A little extra from Chris Vito on the road from Academy Park’s 81-68 loss to Pennsbury in the first round of the District One Class AAAA tournament.
With three of his players sucking wind, Allen Brydges signaled for a full timeout in the fourth quarter. A fan behind the Academy Park bench shouted toward the court, “Make some substitutions,” before choosing some colorful word choices thereafter.
This season, the Knights won and lost with what amounted to a six-man rotation. Friday night, they lost. Their 81-68 defeat at the hands of fifth-seeded Pennsbury ended what had been 28th-seeded Academy Park’s first playoff appearance since 2007-08. The Knights were going for only their second playoff win this century, with their last dating to the 1999-2000 campaign.
Brydges accepted that he did not have a particularly deep team this season. Next season, he hopes he can cull talent from a freshman team that won 10 of its 11 games, and a junior-varsity squad that showed fight despite losing more than it won.
Academy Park, which plays at an up-tempo pace, was matched with an equally swift Pennsbury squad. The Knights started Terran Hamm, Kaleb Taliaferro, Jawan Collins, Travis Smith and Cyrie Spencer. And outside of three-plus minutes of the second quarter, when Hamm was in foul trouble, and the final minute of the fourth, only those five played. (DayJuan Henson was the only substitute to log time.)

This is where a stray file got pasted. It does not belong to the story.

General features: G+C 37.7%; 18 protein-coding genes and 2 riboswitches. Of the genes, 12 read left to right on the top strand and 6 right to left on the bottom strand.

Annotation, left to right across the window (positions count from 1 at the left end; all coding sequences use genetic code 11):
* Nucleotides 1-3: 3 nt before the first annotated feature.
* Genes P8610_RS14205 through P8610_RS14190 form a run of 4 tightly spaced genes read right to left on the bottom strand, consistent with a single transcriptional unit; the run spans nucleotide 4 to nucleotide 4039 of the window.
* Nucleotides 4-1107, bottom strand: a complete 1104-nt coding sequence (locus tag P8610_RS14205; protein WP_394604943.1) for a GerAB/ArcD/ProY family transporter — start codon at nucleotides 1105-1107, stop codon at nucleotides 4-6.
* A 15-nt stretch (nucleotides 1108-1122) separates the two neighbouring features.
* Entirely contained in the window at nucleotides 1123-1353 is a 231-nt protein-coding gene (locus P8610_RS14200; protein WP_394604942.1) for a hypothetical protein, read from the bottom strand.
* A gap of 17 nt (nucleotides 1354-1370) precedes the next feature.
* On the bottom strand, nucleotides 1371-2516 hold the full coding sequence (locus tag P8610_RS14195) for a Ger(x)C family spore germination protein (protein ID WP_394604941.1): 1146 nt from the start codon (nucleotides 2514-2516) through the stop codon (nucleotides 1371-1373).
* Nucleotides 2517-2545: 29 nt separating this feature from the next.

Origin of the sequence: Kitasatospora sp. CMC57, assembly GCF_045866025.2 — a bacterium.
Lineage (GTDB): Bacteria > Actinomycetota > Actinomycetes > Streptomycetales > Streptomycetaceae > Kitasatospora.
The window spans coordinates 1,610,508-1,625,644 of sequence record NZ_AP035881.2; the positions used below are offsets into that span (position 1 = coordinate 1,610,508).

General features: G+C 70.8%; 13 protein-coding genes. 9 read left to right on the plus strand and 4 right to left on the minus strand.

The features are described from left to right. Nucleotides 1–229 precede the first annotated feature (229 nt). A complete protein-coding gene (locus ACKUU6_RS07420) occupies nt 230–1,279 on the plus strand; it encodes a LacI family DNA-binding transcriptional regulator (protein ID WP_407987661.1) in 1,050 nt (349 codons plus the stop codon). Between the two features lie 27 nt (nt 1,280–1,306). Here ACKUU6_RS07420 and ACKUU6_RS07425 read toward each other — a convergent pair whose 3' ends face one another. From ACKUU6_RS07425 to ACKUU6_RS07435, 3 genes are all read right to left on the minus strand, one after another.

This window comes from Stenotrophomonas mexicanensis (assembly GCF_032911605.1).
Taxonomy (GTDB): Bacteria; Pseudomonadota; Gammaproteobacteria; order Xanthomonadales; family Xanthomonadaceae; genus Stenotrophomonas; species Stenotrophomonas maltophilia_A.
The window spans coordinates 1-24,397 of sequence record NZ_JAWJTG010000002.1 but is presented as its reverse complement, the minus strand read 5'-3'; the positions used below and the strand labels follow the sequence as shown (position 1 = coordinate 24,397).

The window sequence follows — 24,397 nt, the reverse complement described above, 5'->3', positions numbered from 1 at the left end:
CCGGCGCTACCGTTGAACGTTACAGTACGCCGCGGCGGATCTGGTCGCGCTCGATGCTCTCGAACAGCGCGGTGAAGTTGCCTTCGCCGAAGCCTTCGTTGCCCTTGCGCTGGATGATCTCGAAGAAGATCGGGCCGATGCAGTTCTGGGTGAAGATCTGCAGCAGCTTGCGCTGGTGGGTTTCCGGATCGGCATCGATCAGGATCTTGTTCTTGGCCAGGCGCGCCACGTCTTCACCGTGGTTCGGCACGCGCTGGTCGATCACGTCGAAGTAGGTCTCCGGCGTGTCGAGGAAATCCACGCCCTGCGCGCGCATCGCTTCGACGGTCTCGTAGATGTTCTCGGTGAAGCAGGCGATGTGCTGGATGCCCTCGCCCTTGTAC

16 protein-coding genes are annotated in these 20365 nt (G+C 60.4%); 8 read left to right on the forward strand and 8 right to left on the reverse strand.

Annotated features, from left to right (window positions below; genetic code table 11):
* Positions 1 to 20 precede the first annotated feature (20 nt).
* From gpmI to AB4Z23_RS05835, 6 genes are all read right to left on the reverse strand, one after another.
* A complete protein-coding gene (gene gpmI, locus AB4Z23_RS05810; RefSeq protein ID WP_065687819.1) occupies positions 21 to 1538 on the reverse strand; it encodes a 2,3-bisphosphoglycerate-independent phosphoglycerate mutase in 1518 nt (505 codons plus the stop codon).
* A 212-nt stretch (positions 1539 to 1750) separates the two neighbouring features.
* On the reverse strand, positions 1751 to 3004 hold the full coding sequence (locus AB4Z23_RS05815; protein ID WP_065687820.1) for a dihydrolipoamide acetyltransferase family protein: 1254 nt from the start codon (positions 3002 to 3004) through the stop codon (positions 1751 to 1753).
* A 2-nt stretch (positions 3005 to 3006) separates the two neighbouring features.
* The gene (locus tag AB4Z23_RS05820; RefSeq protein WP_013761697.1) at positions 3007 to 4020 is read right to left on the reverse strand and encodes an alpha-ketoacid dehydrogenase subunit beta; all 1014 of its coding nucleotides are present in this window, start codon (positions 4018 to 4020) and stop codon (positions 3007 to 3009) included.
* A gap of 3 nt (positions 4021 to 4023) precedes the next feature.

“Depth was killing us. Playing six guys is tough at our pace, so we need to be able to get more bodies in,” Brydges said. “It caught up to us tonight. I don’t think it has all season, but it did tonight. That’s why we had to use timeouts. They do a good job of wearing our guards, and that’s the thing. We like that tempo. That’s our tempo. We just didn’t get enough stops.”
At times against Pennsbury, a point to which Brydges alluded, Academy Park had to call timeouts just to give his starting five a much-needed breather. Hurting matters for the Knights was their inability to play stout defense, getting caught ball-chasing as Pennsbury scored on seven of its first eight possessions in a deflatiing fourth quarter for Academy Park.
“It’s hard, especially when they play full court,” Hamm said. “Even if we play good D, we’re not helping ourselves out. And we were doing too much chasing the ball. We didn’t anticipate anything. And we didn’t rebound.”